Pentecost at the Ends of the Earth: The History of the Assemblies of God in New Zealand (1927-2003), by Ian G. Clark. Blenheim, New Zealand: Christian Road Ministries, 2007.
The Assemblies of God in New Zealand, the largest Pentecostal organization in that country, traces its origins to the ministry of legendary healing evangelist Smith Wigglesworth. Despite its storied past and significant growth (claiming 30,000 adherents in over 200 churches in 2007), a history of the Assemblies of God in New Zealand had not been written. That is, until now.
Ian G. Clark, a seasoned Assemblies of God pastor and educator, has authored Pentecost at the Ends of the Earth: The History of the Assemblies of God in New Zealand (1927-2003). This well-written volume consists of 274 pages covering 76 years in 50 chronological chapters, documented with 483 footnotes. The author scoured a variety of sources – most significantly the New Zealand Evangel, denominational records, written memoirs, personal recollections, written histories, and his own memories – in the production of this admirably-researched history.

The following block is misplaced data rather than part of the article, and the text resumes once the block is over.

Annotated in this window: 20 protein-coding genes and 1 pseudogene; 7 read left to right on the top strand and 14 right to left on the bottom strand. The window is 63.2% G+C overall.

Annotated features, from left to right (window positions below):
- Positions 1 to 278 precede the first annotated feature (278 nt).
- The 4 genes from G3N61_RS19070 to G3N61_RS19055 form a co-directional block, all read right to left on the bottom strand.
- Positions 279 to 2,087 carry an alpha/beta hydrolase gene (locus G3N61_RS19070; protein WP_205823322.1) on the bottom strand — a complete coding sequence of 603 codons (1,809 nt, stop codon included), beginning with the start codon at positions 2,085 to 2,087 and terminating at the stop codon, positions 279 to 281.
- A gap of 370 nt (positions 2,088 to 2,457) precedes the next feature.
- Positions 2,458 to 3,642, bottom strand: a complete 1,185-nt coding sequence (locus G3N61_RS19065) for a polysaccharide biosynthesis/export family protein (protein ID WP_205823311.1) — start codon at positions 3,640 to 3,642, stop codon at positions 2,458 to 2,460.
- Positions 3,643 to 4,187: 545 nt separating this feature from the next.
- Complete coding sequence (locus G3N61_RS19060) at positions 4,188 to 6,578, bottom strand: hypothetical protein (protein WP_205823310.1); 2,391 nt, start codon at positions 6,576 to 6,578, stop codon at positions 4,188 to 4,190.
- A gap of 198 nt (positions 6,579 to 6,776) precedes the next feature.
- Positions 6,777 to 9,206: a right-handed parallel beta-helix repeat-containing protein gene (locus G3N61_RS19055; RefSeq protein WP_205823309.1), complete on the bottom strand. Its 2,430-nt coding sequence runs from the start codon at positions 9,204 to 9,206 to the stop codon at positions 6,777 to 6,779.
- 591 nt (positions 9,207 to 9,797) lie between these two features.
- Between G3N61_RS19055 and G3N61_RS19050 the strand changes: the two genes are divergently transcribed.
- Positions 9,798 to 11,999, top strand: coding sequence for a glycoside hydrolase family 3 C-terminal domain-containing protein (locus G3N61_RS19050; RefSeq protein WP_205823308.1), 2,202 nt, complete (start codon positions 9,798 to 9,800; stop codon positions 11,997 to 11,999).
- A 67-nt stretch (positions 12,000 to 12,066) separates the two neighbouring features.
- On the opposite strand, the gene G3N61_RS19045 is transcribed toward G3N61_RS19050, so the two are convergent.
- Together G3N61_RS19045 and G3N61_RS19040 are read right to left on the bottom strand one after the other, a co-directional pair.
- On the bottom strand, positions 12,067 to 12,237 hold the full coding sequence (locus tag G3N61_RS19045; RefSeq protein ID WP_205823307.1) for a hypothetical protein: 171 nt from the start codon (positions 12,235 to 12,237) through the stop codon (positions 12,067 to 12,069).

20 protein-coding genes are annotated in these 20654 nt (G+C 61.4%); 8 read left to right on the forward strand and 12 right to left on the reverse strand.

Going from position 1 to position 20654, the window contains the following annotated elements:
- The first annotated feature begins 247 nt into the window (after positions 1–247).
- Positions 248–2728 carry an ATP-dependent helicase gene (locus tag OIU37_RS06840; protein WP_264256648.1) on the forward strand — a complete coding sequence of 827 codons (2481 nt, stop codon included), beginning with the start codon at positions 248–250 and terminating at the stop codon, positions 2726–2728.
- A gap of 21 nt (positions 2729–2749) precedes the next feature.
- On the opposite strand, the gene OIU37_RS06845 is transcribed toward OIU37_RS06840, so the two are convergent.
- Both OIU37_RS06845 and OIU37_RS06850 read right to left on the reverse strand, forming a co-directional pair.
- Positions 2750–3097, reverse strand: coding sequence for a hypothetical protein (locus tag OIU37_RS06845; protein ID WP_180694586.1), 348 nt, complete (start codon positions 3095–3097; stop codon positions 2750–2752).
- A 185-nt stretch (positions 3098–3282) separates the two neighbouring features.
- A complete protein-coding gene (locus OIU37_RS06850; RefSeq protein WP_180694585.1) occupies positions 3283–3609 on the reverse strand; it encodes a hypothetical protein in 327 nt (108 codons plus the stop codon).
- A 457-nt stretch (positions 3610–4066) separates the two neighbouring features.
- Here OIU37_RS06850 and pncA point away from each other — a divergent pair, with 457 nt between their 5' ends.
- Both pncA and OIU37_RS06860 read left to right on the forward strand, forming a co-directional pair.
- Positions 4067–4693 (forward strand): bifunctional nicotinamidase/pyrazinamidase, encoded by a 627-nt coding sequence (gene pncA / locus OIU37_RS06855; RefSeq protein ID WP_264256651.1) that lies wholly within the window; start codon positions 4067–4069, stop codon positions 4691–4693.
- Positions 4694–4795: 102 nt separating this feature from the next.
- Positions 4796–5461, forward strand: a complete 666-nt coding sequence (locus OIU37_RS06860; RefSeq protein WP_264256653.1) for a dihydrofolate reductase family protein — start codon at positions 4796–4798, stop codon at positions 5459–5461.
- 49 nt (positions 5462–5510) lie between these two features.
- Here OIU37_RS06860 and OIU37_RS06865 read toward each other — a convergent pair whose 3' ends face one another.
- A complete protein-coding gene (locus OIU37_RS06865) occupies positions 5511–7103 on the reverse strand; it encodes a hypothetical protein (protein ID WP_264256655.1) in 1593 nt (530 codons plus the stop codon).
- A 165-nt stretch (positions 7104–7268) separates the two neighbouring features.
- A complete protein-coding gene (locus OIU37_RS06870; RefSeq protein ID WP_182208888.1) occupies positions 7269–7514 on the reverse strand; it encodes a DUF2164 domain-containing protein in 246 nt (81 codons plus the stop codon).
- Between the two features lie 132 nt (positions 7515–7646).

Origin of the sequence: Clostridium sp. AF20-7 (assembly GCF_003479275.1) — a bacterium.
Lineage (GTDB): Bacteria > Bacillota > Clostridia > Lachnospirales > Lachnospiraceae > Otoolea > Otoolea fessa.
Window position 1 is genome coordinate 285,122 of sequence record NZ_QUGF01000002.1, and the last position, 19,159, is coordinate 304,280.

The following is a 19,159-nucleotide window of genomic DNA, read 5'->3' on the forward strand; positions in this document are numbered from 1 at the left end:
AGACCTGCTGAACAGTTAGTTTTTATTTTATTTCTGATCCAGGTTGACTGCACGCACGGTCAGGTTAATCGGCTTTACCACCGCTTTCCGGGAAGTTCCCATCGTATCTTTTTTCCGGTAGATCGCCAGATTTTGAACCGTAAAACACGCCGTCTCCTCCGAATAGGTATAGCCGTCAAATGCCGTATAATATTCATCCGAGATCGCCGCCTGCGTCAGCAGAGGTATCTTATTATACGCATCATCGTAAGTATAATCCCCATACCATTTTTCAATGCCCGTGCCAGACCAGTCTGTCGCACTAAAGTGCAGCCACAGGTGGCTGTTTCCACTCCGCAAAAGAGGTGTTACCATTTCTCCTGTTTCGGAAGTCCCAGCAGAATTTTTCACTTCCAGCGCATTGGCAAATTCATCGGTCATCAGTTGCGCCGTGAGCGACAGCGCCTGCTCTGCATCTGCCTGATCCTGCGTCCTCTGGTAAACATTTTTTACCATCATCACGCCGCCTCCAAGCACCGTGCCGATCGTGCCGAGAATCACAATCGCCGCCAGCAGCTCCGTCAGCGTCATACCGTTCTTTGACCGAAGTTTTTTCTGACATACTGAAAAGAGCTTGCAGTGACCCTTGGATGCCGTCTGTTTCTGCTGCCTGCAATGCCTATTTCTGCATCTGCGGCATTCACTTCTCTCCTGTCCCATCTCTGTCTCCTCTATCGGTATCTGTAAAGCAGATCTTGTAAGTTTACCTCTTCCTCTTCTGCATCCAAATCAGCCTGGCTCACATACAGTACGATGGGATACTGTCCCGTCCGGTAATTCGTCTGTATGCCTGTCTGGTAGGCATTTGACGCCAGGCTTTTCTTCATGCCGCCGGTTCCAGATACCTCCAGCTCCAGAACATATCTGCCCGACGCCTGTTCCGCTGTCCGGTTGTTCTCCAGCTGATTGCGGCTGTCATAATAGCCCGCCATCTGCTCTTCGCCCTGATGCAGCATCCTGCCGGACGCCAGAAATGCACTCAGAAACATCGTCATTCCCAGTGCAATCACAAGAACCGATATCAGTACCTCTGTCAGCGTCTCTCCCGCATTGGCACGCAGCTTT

New Zealand’s relatively isolated island locale – described in the title – suggests the reason why it took until the 1920s for Pentecostalism to find firm reception. This breakthrough came when English plumber-turned-evangelist Smith Wigglesworth made a splash upon his arrival in Wellington, New Zealand in May 1922. His meetings, the first large-scale Pentecostal campaign in the country, led to the establishment of Pentecostalism in New Zealand. While Wigglesworth was preceded by other Pentecostal evangelists and isolated groups, Continue reading